• An Introduction to Money-Driven Medicine (18 minutes)- A discussion starter highlighting the symptoms, diagnosis and possible cures of America's high cost, low performance health delivery system



The U.S. spends twice as much per person on healthcare as the average developed nation, 17.5% of our GDP - yet our outcomes, especially for chronic diseases, are very often worse. What makes us the exception? The U.S. is the only industrialized nation that has chosen to turn medicine into a largely unregulated, for-profit business.

Effective Care or More Expensive Care?

In Money-Driven Medicine, Dr. Donald Berwick, Administrator of the Centers for Medicare and Medicaid Services, explains: “We get more care, but not better care.” Our fee-for-service system channels resources into the high-tech, high-cost “rescue care” patients need after they become critically ill, while it skimps on the preventive primary care which could keep them out of the hospital in the first place. As a consequence, emergency rooms overflow while family practitioners are becoming an endangered species. Medical students explain how these perverse pay incentives drive them away from primary care into higher-paying specialties.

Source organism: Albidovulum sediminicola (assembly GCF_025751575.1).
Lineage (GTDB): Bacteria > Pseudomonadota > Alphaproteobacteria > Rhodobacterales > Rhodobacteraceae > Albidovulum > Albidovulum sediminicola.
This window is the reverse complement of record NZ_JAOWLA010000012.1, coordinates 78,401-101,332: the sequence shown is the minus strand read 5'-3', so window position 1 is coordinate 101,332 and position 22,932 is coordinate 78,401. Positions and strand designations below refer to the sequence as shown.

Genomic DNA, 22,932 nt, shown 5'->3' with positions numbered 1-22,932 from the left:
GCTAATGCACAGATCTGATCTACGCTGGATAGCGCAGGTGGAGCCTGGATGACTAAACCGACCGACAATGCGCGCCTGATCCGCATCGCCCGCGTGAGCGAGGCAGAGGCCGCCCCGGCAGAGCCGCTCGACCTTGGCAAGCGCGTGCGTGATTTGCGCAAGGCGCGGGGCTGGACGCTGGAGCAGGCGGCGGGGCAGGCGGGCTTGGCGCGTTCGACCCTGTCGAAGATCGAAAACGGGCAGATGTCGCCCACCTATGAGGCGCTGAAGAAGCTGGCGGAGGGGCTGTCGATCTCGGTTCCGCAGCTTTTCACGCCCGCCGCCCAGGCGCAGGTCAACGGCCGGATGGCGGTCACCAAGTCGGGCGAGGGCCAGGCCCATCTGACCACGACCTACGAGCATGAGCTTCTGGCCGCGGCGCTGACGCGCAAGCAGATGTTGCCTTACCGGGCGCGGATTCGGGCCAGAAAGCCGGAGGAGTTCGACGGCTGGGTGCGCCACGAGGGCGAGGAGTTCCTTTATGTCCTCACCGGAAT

Medical ethicist Larry Churchill doesn’t mince words: “The current medical care system is not designed to meet the health needs of the population. It is designed to protect the interests of insurance companies, pharmaceutical firms, and to a certain extent organized medicine. It is designed to turn a profit. It is designed to meet the needs of the people in power.”


These businesses comprise the “medical-industrial complex” which has wrested power from physicians, turning healthcare into a commodity and patients into profit centers. As the eye-opening ads in Money-Driven Medicine reveal, the more new drugs, surgical procedures, diagnostic devices and hospital beds the health industry can produce, the more they can sell - whether we need them or not. It’s called “supply-driven demand” and it’s possible because a sick consumer can’t say no.